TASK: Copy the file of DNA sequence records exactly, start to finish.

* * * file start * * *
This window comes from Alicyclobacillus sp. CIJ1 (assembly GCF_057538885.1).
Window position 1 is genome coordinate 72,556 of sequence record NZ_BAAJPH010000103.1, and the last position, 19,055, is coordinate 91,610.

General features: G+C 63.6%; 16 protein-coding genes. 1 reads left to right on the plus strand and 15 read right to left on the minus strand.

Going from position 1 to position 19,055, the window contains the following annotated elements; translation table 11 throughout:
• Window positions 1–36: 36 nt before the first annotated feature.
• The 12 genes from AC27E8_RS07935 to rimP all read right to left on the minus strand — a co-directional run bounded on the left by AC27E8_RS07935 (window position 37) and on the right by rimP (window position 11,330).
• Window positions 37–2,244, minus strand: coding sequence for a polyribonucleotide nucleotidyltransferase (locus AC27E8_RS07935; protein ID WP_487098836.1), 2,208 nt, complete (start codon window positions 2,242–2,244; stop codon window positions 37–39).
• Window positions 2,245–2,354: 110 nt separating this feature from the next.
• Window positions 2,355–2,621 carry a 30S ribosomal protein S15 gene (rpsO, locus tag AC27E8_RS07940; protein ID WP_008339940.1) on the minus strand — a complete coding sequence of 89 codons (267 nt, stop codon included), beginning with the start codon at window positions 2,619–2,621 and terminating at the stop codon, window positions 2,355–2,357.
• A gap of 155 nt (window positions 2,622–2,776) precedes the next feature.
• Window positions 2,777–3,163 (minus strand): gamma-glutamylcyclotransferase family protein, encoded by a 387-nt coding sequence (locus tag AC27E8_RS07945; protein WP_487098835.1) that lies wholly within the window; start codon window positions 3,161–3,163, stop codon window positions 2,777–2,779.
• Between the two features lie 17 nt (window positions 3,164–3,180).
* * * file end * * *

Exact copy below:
This window comes from Alicyclobacillus sp. CIJ1 (assembly GCF_057538885.1).
Window position 1 is genome coordinate 72,556 of sequence record NZ_BAAJPH010000103.1, and the last position, 19,055, is coordinate 91,610.

General features: G+C 63.6%; 16 protein-coding genes. 1 reads left to right on the plus strand and 15 read right to left on the minus strand.

Going from position 1 to position 19,055, the window contains the following annotated elements; translation table 11 throughout:
• Window positions 1–36: 36 nt before the first annotated feature.
• The 12 genes from AC27E8_RS07935 to rimP all read right to left on the minus strand — a co-directional run bounded on the left by AC27E8_RS07935 (window position 37) and on the right by rimP (window position 11,330).
• Window positions 37–2,244, minus strand: coding sequence for a polyribonucleotide nucleotidyltransferase (locus AC27E8_RS07935; protein ID WP_487098836.1), 2,208 nt, complete (start codon window positions 2,242–2,244; stop codon window positions 37–39).
• Window positions 2,245–2,354: 110 nt separating this feature from the next.
• Window positions 2,355–2,621 carry a 30S ribosomal protein S15 gene (rpsO, locus tag AC27E8_RS07940; protein ID WP_008339940.1) on the minus strand — a complete coding sequence of 89 codons (267 nt, stop codon included), beginning with the start codon at window positions 2,619–2,621 and terminating at the stop codon, window positions 2,355–2,357.
• A gap of 155 nt (window positions 2,622–2,776) precedes the next feature.
• Window positions 2,777–3,163 (minus strand): gamma-glutamylcyclotransferase family protein, encoded by a 387-nt coding sequence (locus tag AC27E8_RS07945; protein WP_487098835.1) that lies wholly within the window; start codon window positions 3,161–3,163, stop codon window positions 2,777–2,779.
• Between the two features lie 17 nt (window positions 3,164–3,180).